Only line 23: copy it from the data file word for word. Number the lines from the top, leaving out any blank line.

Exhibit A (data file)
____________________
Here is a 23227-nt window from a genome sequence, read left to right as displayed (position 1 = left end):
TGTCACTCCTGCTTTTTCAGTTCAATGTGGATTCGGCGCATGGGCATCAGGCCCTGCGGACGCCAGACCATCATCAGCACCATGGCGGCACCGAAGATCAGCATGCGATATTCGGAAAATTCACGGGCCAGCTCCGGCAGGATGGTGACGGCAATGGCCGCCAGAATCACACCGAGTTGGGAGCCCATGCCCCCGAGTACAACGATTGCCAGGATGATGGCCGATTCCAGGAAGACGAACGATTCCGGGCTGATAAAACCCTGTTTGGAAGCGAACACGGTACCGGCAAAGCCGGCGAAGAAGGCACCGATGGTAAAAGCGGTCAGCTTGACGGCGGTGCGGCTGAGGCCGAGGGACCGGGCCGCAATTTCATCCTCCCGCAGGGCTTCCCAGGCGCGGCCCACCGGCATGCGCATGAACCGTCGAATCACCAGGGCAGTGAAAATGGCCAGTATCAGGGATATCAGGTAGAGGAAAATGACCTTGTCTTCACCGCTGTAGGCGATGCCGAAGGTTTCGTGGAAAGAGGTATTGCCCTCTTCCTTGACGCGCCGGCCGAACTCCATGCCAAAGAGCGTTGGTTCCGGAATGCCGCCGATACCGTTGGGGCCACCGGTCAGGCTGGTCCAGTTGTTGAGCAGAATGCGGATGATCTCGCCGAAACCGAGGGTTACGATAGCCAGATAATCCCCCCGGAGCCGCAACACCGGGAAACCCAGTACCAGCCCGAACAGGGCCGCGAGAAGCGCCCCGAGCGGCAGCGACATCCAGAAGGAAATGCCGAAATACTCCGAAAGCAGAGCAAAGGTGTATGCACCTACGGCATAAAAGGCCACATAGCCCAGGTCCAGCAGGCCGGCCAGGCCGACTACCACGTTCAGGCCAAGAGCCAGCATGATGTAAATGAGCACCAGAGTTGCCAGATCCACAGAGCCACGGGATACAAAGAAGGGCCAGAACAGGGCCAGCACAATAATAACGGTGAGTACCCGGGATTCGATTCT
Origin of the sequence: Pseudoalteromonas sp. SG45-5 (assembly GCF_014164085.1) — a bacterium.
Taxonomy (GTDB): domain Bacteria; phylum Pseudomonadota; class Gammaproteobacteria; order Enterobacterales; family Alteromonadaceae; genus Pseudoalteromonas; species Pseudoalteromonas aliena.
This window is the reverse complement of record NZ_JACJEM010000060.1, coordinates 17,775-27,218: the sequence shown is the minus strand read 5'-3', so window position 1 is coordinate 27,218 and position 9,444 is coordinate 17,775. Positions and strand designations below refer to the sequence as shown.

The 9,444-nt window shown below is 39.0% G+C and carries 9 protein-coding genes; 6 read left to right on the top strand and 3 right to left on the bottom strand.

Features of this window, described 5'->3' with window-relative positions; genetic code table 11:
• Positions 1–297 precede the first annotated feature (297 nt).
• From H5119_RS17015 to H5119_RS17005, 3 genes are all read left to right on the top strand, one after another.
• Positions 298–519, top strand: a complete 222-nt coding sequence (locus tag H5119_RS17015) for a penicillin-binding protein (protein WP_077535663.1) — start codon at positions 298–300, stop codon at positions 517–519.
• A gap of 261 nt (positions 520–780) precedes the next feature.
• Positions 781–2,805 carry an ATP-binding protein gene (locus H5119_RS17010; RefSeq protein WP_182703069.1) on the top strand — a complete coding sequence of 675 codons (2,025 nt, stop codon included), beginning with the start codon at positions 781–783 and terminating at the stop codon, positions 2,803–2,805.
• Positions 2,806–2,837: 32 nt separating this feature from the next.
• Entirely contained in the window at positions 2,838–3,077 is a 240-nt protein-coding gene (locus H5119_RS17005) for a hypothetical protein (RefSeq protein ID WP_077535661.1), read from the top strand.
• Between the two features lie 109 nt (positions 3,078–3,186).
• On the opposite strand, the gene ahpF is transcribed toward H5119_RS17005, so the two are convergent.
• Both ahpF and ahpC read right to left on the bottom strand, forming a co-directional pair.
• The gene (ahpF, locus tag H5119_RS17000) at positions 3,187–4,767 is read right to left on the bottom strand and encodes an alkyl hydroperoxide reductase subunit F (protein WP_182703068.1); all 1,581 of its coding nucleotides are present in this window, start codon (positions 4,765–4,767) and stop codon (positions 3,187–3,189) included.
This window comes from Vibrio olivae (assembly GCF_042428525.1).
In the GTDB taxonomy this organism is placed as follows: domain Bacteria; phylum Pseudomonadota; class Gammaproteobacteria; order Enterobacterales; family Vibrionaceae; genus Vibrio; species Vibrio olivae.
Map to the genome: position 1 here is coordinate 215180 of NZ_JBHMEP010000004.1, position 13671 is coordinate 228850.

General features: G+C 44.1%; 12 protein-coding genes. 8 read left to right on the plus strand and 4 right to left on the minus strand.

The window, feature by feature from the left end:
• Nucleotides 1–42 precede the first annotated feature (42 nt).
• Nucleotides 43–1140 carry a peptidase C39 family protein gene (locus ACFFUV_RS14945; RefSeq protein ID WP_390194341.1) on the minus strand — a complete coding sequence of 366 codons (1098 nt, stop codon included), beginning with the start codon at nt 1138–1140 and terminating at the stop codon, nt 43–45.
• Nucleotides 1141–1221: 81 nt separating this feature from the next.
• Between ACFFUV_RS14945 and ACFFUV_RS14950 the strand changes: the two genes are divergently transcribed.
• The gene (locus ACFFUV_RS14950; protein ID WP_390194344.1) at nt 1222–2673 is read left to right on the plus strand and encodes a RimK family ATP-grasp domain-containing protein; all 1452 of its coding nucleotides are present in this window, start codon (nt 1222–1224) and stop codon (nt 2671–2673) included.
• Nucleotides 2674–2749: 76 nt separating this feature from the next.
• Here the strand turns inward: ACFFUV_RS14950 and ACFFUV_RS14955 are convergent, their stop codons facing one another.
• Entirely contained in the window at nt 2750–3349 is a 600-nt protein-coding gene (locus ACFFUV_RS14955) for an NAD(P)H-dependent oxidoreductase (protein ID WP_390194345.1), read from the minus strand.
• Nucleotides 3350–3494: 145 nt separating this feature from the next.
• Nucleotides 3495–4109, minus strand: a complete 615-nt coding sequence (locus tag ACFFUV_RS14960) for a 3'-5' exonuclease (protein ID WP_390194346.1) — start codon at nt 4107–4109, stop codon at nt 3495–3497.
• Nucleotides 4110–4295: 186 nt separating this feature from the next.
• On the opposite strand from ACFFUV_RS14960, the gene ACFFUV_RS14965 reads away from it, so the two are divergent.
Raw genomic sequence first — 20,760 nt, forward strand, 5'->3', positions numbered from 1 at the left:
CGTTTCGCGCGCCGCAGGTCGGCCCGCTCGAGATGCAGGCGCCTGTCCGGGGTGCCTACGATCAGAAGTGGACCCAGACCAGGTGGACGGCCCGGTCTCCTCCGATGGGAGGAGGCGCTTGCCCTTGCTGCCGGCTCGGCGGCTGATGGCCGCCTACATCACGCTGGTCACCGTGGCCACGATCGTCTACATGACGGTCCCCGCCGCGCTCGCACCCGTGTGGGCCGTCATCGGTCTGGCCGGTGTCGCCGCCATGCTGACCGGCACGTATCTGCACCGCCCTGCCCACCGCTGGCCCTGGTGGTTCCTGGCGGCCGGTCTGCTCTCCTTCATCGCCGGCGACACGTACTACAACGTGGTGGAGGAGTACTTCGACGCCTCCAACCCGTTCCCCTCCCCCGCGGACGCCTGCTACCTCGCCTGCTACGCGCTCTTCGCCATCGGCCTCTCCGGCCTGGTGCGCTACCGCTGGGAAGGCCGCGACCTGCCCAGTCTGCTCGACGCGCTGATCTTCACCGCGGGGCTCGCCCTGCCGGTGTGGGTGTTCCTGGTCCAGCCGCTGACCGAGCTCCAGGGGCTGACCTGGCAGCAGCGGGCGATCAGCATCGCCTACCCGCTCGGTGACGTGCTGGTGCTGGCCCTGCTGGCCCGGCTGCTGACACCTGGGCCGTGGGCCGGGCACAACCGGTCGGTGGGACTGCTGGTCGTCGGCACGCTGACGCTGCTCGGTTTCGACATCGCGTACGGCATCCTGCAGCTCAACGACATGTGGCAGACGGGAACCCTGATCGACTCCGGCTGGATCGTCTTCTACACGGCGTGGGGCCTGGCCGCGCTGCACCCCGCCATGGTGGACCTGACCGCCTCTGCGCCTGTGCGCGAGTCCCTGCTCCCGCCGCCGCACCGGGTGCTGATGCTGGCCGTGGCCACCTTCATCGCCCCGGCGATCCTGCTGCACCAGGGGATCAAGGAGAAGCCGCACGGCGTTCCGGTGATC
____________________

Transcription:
The window, feature by feature from the left end: